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2 Factors to Focus on When Using Your Archery Bow



Your form has to be spot on when you are shooting an archery bow. If you do not hone in your skills before you hit the field, then there is a good chance that your arrows might go astray. There are ways that you can prevent this from occurring. In my time using a compound (I started with a recurve bow), there have always been two repeat offenders that affect form. The most common issue is stance, and it is closely followed by shooters that are trying to pull too heavy of a draw weight. They both effect you because of the way that they force you to hold the bow.

There are two simple indicators that I have used throughout the years. The first is a simple look-and-see test. If I can look-and-see that you are shaking or struggling when you are trying to get to full draw, then I know that you are using an that is too heavy. You should not be struggling to pull the bow back or hold it at full draw. I have a few hunting friends of mine that suggest that you should be able to hold the bow at full draw for upwards of 30 seconds, which I tend to agree with. There will most likely not be a reason for you to hold the bow at full draw for too long, but if you can hold it here, then you can be certain that you can handle the draw weight.

When the name of the game is accuracy you have to make sure that you are doing everything that you can to set yourself up for success. Not doing so, will just prove to be a waste of your time. This is the reason that your stance has to be spot on. When you are getting your archery bow to the fully drawn position, you should make sure that the weight is evenly distributed between your feet. When I first started out, I would notice that I would habitually put most of the weight on my back foot when I had by bow back at full draw and it never struck me, that this might be the reason that I was shooting high, but low and behold that was the precise reason. All it took was a simple fix, and my accuracy got substantially better.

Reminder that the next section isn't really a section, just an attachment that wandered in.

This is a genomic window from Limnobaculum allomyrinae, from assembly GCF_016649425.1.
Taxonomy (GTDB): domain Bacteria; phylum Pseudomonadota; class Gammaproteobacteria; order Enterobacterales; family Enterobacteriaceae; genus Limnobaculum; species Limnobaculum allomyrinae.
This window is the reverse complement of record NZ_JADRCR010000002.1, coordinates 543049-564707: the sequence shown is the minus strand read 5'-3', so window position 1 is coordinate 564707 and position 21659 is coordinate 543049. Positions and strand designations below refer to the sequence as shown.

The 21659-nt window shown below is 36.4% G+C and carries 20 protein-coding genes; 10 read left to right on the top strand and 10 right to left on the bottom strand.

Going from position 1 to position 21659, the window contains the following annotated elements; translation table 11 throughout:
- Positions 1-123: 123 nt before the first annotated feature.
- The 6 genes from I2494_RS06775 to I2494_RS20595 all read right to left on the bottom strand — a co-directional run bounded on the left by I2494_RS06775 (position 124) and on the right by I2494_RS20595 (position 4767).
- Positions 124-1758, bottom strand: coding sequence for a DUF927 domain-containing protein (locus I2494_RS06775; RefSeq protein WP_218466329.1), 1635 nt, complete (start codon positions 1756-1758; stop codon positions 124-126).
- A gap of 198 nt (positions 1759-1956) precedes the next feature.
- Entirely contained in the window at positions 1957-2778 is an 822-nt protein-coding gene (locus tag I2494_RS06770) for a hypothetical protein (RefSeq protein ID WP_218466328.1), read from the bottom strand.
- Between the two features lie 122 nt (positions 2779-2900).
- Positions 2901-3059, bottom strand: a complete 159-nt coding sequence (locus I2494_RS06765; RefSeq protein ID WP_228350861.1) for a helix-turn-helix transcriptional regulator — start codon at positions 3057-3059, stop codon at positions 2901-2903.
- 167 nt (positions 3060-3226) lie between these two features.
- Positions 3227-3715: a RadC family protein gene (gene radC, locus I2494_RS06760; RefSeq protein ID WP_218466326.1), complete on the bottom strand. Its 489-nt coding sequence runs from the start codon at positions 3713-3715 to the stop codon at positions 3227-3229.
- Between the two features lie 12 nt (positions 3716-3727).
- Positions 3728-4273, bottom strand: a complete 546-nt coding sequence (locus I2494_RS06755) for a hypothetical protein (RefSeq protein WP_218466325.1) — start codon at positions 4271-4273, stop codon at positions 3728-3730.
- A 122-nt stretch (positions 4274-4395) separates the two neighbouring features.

You need to make sure that your form is consistent and repeatable. If it is not then you will second guess yourself every time that you take a shot with your archery bow. You have to think about it in a very simple way. Avoid all unnecessary distractions, so that you can focus on the particular shot that you are taking. The shots that you are taking are never going to be the same. Why would you further complicate things, by getting something that is too heavy, or by not having consistent form? Focus on refining these two simple aspects and you should have a successful bow hunting season.